If you aren’t familiar with Propercorn then you must have been living on a different planet for the last couple of years, because it’s the new ‘IT’ brand in snacking.
Popcorn has officially moved out of the cinema and is being eaten as a low-calorie alternative to crisps and savoury snacks, with inventive flavours such as Fiery Worcester Sauce, Sun-Dried Tomato, Sour Cream & Chive and Lightly Sea Salted; we fell in love at first bite.
And as soon as we saw Propercorn being munched by the fashion pack at London Fashion Week, we knew this brand was going to be big. We caught up with Propercorn’s founder, the lovely Cassandra Stavrou, to find out how she launched a super brand in such a short space of time, and her top tips for start-up success.
Cassandra, you’ve done so well to achieve all that you have in such as short space of time. Did you secure funding to launch Propercorn or did you fund the launch yourself?
In it’s infancy the business was initially funded through my own personal savings of around £10,000. In order to save this amount, I moved back home to live with my mum and save on rent and spent my evenings and weekends working in a local pub, doing temp jobs and taking commissions for paintings in order to save some money to get things off the ground.
We then received some initial seed money of £30k in order to satisfy minimum order quantities on some of the aspects of the product, and then around 8 months into trading a further small sum from close family and friends to help with some marketing spend and hiring. It was a very informal process and built on the shared vision and belief in where the business could go. The most important factor was that there was trust between both parties and aligned goals.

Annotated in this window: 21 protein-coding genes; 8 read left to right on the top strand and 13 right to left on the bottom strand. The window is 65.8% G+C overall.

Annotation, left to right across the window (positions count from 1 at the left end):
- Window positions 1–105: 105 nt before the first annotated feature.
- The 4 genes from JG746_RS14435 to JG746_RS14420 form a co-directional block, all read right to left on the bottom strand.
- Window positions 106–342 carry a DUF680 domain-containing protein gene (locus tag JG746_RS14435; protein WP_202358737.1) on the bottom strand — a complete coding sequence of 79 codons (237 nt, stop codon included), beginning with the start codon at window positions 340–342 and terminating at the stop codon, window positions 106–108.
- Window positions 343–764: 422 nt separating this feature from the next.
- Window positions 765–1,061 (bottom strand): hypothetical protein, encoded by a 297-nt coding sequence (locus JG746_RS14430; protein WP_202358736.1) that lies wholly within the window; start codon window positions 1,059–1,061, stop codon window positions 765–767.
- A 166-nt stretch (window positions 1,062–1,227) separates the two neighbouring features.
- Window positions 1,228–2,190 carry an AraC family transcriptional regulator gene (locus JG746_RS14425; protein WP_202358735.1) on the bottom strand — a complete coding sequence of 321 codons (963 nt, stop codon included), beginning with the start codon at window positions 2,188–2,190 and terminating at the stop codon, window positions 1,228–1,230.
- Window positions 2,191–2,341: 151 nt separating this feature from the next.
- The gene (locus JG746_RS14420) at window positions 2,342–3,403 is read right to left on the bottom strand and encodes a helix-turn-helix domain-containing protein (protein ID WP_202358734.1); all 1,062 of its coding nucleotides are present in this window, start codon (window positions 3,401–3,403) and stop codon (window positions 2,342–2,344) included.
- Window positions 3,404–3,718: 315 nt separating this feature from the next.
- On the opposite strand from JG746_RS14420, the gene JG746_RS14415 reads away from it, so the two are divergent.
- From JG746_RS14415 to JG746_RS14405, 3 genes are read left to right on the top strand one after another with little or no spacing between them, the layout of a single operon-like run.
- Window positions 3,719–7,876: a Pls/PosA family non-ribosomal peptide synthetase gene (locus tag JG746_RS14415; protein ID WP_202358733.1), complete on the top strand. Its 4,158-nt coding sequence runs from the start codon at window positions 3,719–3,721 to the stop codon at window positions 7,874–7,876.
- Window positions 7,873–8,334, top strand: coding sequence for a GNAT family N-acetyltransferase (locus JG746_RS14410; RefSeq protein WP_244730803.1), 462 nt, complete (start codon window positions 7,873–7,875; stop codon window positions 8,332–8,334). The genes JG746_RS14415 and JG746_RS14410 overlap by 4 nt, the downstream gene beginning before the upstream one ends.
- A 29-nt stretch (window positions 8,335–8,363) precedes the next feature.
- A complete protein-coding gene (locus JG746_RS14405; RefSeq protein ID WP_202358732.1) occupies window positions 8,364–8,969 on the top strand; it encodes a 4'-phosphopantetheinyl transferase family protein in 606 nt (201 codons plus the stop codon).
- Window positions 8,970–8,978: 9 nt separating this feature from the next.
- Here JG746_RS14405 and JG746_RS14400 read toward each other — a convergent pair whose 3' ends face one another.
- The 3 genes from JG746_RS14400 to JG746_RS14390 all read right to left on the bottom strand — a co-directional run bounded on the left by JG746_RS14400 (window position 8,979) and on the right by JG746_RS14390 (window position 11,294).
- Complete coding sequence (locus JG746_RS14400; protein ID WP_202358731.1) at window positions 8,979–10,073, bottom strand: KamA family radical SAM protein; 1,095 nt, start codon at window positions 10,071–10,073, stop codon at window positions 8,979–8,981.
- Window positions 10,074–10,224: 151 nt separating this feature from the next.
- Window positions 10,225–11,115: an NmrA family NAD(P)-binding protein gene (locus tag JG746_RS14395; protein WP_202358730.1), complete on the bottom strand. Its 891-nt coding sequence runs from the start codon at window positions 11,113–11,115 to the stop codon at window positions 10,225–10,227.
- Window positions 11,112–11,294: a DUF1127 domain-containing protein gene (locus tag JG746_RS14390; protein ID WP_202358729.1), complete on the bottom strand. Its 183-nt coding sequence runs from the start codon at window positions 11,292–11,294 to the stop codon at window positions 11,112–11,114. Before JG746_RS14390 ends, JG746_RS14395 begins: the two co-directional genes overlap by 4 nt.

You used to work for the creative agency BBH; does that mean you did all of your own packaging and branding?
My first job was a junior role at BBH but not in a creative role. I learned a valuable lesson when I spent a large amount of my savings with a notable designer on the initial artwork and branding…while he did a fantastic job it just didn’t feel right and seemed detached from my own vision. At the eleventh hour I decided to start again and designed the packaging myself and then a friend who was an illustrator brought to life the narrative on the bottom of the packs. It was far more personal and remained true to where the idea had started. All of our creative output begins within the team and we now very rarely outsource anything.
How did you take your idea from your kitchen to being tested and manufactured commercially?
Finding the right manufacturer was an incredibly challenging process. The world of food manufacturing is very male dominated and it was a real struggle to get people to take a young girl with no proven track record or experience in this industry seriously. In addition, there were very few places in the UK that could make seasoned popcorn and nowhere could do it in the way that I wanted. In the end, I built a great relationship with a guy who believed in the idea and was prepared to invest in his equipment to satisfy the recipes requirements. The first batch of experimenting was done on a fashioned cement mixer that tumbled the popcorn while I used a spray gun to spritz on the seasonings and oil!! Fortuantely, it’s a little more professional these days.
How long did the whole process take from idea through to Propercorn hitting the shelves?
Invariably things always take three times as long as you think they will and cost twice as much too! It took me three years from when I had the idea to then seeing PROPERCORN on the shelves – which was Google HQ! An amazing first customer.
Do you have a business mentor or anyone to give you advice on the industry and next steps?
The person I will always go to for advice first is my business partner Ryan. We are incredibly lucky to have each other for support and him joining me in the adventure was the best decision I have made. Being aware of your own strengths and limitations is so important and we are able to share the load, inject double the amount of energy and sometimes have a little moan when things are a bit testing.
You’re stocked in a number of well known retailers including Planet Organic and Waitrose; how did you approach these stores?